It may be a long way from San Francisco, but Trafford’s swing bridge has been Manchester’s golden gate for more than 100 years.

A masterpiece of Victorian engineering, the iron bridge on Trafford Road has linked Salford Docks at Ordsall and White City, Old Trafford, since the Manchester Ship Canal was officially opened in 1894.

Designed by John Butler and Company, the bridge is the widest and heaviest of the swing bridges on the canal. It weighs 1,800 tonnes.

Trafford Swing Bridge, with Horse and Cart (left) and Tram (right)
Trafford Swing Bridge, with Horse and Cart (left) and Tram (right) – Source: The Changing Face of Manchester, iNostalgia Publishing / MirrorPix

Back in the 1890s, the bridge provided passage for trams and horse-drawn carts carrying goods to waiting ships.

Soon the carts gave way to cars and now the bridge carries droves of Manchester United fans to Old Trafford to watch their footballing idols.

The bridge was permanently opened to vehicles in 1992 – so long gone are the days of infuriating hold-ups as ships were let through at rush hour!

The bridge would swing open to allow ocean-going cargo ships to pass through on their way from Liverpool to the Manchester Docks and Pomona Docks.

There was no need for the bridge to open once the docks were closed, so it was fixed in place as part of the scheme to widen the road to a dual carriageway in 1998. Another bridge was built along its eastern side.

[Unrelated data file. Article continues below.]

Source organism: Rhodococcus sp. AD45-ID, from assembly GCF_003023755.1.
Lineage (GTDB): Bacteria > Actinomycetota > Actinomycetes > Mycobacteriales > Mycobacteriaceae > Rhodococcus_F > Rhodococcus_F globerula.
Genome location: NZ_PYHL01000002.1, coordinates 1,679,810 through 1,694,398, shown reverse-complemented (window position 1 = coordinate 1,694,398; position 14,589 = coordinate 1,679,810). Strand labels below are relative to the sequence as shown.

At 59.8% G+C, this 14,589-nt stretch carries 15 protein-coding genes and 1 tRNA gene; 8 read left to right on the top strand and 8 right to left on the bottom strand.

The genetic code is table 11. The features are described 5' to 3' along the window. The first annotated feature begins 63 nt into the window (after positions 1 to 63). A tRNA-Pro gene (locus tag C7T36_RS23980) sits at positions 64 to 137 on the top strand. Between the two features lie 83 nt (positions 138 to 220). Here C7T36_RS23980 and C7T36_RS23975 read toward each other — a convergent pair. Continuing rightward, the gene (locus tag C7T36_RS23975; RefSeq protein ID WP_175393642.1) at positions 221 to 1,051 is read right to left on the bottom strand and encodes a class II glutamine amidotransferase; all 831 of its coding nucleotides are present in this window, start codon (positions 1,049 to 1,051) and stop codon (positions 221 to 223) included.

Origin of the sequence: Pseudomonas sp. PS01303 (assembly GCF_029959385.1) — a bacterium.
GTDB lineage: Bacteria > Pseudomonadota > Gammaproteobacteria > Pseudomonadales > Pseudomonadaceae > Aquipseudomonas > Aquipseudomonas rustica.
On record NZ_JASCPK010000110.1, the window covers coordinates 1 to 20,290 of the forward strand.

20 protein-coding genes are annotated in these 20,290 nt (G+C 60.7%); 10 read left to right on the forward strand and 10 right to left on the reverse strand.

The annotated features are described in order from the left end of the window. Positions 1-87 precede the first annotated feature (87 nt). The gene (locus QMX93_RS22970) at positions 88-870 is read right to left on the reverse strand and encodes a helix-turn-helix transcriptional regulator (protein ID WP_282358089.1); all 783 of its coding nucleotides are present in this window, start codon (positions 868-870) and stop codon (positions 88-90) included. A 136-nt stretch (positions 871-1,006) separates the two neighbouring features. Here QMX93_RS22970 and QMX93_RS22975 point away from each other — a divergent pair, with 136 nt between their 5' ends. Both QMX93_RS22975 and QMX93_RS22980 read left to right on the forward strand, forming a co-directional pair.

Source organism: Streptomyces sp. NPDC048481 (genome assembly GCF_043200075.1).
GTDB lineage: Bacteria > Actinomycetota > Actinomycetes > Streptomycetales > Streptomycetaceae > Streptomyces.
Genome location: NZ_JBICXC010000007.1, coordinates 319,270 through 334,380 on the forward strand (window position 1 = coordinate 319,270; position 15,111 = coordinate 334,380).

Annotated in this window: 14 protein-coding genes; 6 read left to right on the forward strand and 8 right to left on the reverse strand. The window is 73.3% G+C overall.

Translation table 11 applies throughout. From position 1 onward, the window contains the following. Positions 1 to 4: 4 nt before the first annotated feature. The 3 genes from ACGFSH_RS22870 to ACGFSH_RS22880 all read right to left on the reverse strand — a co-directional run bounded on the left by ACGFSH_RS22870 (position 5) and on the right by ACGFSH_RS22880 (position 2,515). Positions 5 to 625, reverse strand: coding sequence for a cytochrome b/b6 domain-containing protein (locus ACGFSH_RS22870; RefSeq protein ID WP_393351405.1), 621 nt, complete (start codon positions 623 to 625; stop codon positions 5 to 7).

The hydraulic operating station was located next to the bridge on the north bank of the canal.

Trafford Road Swing Bridge
Trafford Road Swing Bridge – Source: The Changing Face of Manchester, iNostalgia Publishing / MirrorPix

Historians were up in arms when two large wicker baskets, which had been an eye-catching feature of the bridge, mysteriously went missing during restoration work.

The ‘lobster pots’ acted as traffic controls for the ships, indicating which vessel had right of way. They were also an effective early warning system, letting people know when the bridge was about to swing.

The mystery of the missing baskets was solved when the council admitted to removing them for safe-keeping. They were later returned.

Gleaming trams that used to cross the bridge have long since gone, but the next generation Metrolink station now stands proudly on the horizon just a stone’s throw away.

The volume of traffic across the bridge has increased hugely since our main image was taken. Trafford Road has been widened and the major junction with Chester Road improved.

The bridge now carries the busy A5063 Trafford Road linking the M602 and A56.

It was listed as a Grade II structure in July 1987.

Malcolm Pheby
Former daily newspaper editor and group editorial director for leading national media brands, Malcolm is a regular contributor to iNostalgia.

The Trams of Stockport Road, 1924

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